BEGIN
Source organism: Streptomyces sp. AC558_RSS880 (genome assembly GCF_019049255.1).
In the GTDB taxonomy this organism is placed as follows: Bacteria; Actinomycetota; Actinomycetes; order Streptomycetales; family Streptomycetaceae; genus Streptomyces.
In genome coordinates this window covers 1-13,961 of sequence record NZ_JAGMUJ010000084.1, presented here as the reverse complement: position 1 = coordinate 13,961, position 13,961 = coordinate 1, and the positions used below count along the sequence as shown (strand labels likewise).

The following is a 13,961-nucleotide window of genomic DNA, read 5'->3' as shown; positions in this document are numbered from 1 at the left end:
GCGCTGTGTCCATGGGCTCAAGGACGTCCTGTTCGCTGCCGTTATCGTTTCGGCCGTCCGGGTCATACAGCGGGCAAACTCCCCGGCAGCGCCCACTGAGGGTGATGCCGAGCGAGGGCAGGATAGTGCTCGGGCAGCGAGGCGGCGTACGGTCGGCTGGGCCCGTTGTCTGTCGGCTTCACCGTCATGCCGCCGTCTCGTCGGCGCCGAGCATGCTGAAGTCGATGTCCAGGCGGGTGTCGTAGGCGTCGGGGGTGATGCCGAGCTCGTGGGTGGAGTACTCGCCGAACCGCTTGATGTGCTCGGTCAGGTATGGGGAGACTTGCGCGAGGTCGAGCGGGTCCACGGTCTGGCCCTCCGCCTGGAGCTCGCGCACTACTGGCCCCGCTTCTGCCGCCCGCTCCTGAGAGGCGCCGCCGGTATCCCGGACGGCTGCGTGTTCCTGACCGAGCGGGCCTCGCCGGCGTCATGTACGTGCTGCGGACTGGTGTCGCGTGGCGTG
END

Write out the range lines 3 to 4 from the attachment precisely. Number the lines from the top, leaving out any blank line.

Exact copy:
In genome coordinates this window covers 1-13,961 of sequence record NZ_JAGMUJ010000084.1, presented here as the reverse complement: position 1 = coordinate 13,961, position 13,961 = coordinate 1, and the positions used below count along the sequence as shown (strand labels likewise).

The following is a 13,961-nucleotide window of genomic DNA, read 5'->3' as shown; positions in this document are numbered from 1 at the left end: